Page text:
Creating a Map using GPS device, OS Maps, GPS Visualizer, Google Maps Engine

I’ve had a couple of comments from family members that reading my blog posts, where I’ve been using  Ordnance Survey maps to display the track of the walk, has not been very friendly when read on a phone. The post doesn’t scroll very well when the map takes up the whole screen width.

So from my last post – the Rhossili to Port-Eynon walk on the Wales Coast Path – and on into the foreseeable future, I’ve decided to revert to using embedded Google Maps on these Posts. [NB I’ve also edited all the posts from the last one I used Everytrail to produce maps in June 2014 so that the Map now appears at the bottom of the text – which should make it easier to read when scrolling on a mobile device.] For my own benefit, but maybe for anyone else interested in doing the same sort of thing, I’m recording the Workflow that I’m now using to produce the maps and to then incorporate them in a self-hosted WordPress blog. [Some of the links to the actual maps and Google Drive might not work for anyone other than me, however.]

Here goes …

1. Connect the Garmin (I have a Garmin 450T GPS device) to a computer
2. Download the Current Track, having first noted the walk statistics from the Trip Computer
3. I’m going to save on my Google Drive in a folder – Walks & GPS Tracks > GPX
4. Upload the GPX file to the WordPress blog (in my case “Just thoughts …”) into the Media folder so that the OSMAP plugin can be used to create a Page for the OSMap , if needed/wanted, or to embed into a Post [As mentioned above, I’ve now decided not to embed into a blog post.]
5. Start the really excellent GPS Visualizer in your browser (I’m using Chrome)
6. Select the Google Earth input form page
7. Complete form parameters, eg output format (must be .kml, not .kmz), metric or US (miles), I’ve decided to choose magenta for track colour
8. Start Google Maps Engine Lite (or in  a different browser tab
9. Set Base Map to Satellite, Import the kml file (created in GPSVisualizer) as a Layer and select colours of track (f not previously set in GPS Visualizer), then Save adding a name to the track and (optionally) a description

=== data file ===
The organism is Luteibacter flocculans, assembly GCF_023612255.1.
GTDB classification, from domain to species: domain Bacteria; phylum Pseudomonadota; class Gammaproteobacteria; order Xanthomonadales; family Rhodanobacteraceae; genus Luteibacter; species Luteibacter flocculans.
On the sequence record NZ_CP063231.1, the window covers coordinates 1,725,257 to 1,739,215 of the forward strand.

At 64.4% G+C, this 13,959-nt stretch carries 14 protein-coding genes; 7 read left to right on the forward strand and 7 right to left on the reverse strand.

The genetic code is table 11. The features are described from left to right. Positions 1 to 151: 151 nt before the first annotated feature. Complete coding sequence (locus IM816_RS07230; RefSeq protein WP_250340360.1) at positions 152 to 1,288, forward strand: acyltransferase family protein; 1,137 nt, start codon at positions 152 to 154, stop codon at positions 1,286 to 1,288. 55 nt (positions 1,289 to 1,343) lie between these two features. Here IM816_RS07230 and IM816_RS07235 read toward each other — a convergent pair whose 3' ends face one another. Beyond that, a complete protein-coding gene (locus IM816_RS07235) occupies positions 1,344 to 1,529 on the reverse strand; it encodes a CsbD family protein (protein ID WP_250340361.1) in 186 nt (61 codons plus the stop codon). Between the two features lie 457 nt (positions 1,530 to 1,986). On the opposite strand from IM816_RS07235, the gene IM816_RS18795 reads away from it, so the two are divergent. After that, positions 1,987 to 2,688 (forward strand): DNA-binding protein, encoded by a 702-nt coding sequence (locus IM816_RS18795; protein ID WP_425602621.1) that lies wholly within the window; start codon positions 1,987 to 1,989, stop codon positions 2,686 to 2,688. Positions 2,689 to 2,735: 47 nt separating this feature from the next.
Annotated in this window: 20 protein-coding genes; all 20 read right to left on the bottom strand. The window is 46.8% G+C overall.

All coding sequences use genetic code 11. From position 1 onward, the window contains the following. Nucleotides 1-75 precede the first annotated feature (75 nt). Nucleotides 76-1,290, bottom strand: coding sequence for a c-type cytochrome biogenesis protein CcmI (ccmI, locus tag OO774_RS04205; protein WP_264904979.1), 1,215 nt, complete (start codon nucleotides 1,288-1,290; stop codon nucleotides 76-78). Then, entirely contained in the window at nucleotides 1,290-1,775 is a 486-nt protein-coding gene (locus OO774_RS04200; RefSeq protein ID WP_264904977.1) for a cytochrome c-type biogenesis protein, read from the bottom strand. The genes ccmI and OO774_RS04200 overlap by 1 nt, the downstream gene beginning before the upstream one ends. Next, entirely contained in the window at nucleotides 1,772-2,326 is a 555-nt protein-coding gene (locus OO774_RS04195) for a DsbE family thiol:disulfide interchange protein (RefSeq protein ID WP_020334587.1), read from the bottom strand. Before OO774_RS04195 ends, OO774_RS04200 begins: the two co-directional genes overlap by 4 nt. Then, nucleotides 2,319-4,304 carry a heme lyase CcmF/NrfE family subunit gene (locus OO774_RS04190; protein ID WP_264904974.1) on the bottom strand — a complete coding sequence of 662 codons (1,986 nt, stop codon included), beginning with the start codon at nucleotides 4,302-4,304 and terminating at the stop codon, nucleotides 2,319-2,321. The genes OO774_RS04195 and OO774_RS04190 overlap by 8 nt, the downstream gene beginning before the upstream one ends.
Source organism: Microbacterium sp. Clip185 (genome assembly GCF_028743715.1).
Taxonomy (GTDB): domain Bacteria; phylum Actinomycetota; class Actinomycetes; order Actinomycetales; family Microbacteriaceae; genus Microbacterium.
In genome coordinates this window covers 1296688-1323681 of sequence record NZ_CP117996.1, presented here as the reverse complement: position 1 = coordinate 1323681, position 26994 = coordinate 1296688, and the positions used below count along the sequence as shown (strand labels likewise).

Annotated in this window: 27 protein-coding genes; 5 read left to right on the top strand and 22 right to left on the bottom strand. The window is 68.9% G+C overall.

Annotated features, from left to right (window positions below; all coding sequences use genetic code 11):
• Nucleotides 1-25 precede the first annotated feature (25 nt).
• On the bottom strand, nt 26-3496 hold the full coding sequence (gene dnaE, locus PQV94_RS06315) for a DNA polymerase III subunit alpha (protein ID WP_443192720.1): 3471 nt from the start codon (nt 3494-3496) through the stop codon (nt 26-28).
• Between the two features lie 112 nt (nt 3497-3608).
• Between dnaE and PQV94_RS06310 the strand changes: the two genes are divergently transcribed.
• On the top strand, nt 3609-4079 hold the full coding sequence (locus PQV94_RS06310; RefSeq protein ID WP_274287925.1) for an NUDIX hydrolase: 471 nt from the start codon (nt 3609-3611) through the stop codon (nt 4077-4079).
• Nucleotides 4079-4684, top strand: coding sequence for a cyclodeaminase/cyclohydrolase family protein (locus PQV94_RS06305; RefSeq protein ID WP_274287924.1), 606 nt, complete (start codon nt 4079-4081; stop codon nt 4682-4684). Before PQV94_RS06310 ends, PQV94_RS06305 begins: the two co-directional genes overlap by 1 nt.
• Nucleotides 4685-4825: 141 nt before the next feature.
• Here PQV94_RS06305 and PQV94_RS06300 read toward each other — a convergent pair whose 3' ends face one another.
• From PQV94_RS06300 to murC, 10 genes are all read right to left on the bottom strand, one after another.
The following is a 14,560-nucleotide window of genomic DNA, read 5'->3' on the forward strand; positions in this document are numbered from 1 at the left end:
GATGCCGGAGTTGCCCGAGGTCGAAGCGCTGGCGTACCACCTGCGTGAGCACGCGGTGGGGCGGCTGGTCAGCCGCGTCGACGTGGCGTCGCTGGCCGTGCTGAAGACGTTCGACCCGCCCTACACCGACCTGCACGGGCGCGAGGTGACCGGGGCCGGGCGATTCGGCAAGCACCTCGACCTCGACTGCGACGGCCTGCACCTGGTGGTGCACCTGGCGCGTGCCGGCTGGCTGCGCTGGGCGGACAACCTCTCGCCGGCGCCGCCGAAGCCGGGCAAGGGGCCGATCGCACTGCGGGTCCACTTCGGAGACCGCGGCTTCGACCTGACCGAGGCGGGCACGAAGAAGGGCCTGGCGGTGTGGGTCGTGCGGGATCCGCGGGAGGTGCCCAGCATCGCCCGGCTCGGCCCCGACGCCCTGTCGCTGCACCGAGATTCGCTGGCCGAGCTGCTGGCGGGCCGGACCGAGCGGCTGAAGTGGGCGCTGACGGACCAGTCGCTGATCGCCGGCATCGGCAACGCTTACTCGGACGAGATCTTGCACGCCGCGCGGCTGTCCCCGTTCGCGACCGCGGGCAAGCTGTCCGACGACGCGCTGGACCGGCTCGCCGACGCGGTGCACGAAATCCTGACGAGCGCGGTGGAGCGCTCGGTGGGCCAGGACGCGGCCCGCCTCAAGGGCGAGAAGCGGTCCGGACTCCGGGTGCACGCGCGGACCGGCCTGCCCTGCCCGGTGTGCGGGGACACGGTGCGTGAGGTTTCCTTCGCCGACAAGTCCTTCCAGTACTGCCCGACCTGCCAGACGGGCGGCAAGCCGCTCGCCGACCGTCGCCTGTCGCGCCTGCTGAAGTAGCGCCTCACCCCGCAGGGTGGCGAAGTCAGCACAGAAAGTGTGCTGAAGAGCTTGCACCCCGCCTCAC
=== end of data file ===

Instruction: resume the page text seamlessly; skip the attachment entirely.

10. Finally,  change the access rights to Public from the Share Button, and select Embed this map (from pull-down Menu). The embedded map should look something like this …

… and the code, after you’ve pasted it into your blog post, should look something like this …

<iframe src=”” width=”640″ height=”480″></iframe>

… or, if using the OSMAP plugin …


Wentlooge – the sea wall and the levels

This 12.0 mile walk started, with our bus passes at the ready, at the Central Bus Station where we got onto a bus that took us through parts of Splott and Tremorfa I’d never seen before, before letting us off at Pengam Green. As we walked past the Waste Collection Centre on Lamby Way, I think we both wondered what we’d let ourselves in for on this stage of the Wales Coastal Path.

We of course, had another wonderful walk, meeting a threesome who were walking the Path in similar fashion but using a car at one end and then a bus to the other. Indeed one of them told us he was a curator at the Sambrook Village Museum and offered to make us a cup of tea if we should visit on a Friday (see reference to this here).

The Wentlooge Levels are a twitchers dream. Loads of wading birds, some kestrels and loads of goldfinches. The saltmarshes have these creeks and there’s evidence of an age-old method of fishing.

You walk past the golf-course and see this lake before you arrive at The Lighthouse Inn, near St Brides, which was our planned lunch-time stop. Let’s just say we enjoyed our lunch. The friendliness of the bar maid was just great.

All along the walk you came across inlets such as these where the drained marshes have a controlled flow out to the estuary.

Finally, a really pleasant surprise of the walk were the wildflowers we saw along the way …

… and here’s the Google Map of the walk …